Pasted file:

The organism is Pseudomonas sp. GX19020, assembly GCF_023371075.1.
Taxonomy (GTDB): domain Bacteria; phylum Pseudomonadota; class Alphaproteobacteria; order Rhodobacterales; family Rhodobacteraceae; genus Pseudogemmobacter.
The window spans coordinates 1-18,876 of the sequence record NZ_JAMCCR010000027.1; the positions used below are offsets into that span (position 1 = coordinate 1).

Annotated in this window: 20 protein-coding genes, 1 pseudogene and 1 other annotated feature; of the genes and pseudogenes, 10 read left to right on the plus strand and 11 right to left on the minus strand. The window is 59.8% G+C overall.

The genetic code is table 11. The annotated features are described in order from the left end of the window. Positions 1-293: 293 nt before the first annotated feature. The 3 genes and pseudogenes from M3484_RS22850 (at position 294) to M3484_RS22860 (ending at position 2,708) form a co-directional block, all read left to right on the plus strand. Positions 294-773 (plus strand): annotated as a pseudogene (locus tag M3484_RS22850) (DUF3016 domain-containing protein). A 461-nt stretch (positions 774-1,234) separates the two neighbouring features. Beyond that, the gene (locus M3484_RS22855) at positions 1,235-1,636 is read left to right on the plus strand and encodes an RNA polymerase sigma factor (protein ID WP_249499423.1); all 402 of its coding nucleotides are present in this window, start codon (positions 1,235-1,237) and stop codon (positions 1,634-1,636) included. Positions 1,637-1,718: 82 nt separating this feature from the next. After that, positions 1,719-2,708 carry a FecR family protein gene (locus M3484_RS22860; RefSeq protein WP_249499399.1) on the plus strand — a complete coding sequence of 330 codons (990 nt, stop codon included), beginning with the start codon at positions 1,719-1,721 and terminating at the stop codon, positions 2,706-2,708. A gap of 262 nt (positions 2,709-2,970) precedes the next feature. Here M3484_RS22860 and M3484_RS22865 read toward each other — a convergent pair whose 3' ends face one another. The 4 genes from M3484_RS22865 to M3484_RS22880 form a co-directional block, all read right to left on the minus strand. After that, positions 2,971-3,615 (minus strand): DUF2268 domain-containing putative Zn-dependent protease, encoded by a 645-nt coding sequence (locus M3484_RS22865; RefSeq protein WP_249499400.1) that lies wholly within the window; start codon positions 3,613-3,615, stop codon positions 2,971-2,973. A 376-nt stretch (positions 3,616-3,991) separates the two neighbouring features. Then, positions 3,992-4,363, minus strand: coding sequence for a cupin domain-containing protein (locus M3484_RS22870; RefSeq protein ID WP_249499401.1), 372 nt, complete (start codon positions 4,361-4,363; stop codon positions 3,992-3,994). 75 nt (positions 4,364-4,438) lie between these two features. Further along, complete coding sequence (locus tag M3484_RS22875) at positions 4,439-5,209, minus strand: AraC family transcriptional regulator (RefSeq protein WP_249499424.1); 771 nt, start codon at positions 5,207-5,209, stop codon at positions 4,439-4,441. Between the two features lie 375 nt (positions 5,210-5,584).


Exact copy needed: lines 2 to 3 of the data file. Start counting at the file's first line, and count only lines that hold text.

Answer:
Taxonomy (GTDB): domain Bacteria; phylum Pseudomonadota; class Alphaproteobacteria; order Rhodobacterales; family Rhodobacteraceae; genus Pseudogemmobacter.
The window spans coordinates 1-18,876 of the sequence record NZ_JAMCCR010000027.1; the positions used below are offsets into that span (position 1 = coordinate 1).